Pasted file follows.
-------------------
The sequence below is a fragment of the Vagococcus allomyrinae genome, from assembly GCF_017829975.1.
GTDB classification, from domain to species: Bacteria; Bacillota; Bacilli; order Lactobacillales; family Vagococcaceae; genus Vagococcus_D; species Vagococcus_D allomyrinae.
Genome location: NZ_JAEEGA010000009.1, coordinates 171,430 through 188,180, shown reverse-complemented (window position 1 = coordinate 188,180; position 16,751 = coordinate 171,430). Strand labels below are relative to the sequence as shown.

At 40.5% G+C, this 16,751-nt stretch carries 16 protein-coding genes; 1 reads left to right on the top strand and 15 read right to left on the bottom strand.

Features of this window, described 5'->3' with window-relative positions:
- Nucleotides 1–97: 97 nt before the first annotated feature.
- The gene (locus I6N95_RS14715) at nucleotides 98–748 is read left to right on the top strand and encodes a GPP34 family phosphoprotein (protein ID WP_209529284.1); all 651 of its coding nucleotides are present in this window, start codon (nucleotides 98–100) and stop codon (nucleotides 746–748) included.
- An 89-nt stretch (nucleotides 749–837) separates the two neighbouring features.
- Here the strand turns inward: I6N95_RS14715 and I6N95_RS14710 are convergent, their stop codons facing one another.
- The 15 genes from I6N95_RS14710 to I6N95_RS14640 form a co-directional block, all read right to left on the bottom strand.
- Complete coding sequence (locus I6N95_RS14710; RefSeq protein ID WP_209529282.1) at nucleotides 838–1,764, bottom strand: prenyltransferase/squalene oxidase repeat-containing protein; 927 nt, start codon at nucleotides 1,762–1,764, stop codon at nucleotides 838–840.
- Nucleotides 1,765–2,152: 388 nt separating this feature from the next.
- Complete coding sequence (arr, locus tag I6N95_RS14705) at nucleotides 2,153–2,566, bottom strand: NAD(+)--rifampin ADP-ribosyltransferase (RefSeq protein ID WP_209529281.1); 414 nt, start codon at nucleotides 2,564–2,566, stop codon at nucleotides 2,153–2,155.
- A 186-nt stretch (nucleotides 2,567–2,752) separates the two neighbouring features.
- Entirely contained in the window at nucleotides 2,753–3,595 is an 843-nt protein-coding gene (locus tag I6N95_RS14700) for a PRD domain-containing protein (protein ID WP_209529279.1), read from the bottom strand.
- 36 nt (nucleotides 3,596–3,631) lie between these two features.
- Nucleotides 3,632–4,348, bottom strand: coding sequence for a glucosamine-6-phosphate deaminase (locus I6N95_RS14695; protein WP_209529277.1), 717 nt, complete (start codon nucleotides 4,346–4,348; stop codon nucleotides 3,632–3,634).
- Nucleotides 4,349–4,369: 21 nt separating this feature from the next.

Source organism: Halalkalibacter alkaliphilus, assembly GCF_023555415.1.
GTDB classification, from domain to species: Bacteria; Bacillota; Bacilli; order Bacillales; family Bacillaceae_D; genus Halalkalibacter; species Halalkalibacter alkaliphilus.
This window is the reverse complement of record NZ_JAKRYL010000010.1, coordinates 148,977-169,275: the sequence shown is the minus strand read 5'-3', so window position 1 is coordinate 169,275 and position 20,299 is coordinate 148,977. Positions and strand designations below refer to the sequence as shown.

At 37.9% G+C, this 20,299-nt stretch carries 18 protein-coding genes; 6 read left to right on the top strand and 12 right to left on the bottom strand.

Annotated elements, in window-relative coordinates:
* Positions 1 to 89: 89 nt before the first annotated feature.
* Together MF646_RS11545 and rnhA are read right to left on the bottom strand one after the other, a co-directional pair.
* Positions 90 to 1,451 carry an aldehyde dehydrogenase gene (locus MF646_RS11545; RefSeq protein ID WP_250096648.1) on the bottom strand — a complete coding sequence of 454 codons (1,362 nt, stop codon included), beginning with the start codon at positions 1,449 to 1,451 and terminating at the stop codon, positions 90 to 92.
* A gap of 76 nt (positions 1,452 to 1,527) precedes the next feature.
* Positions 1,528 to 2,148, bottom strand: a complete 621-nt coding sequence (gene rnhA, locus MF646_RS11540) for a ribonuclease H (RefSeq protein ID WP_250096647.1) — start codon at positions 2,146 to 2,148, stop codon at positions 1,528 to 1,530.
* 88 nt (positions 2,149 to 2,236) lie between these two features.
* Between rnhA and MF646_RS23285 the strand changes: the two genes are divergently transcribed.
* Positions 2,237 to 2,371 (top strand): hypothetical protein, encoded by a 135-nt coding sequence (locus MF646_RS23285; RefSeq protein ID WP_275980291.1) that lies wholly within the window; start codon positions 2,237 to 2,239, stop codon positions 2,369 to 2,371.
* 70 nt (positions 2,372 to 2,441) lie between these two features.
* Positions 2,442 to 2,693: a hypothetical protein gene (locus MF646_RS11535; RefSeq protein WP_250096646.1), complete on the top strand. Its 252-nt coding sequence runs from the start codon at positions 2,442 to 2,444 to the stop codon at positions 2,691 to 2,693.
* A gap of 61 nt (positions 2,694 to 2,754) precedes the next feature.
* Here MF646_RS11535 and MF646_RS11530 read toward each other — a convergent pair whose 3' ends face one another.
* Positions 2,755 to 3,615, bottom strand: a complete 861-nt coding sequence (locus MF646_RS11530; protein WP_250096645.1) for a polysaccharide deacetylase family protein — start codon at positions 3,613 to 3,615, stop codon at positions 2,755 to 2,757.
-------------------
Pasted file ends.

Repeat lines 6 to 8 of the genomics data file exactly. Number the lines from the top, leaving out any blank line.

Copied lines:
- Nucleotides 1–97: 97 nt before the first annotated feature.
- The gene (locus I6N95_RS14715) at nucleotides 98–748 is read left to right on the top strand and encodes a GPP34 family phosphoprotein (protein ID WP_209529284.1); all 651 of its coding nucleotides are present in this window, start codon (nucleotides 98–100) and stop codon (nucleotides 746–748) included.
- An 89-nt stretch (nucleotides 749–837) separates the two neighbouring features.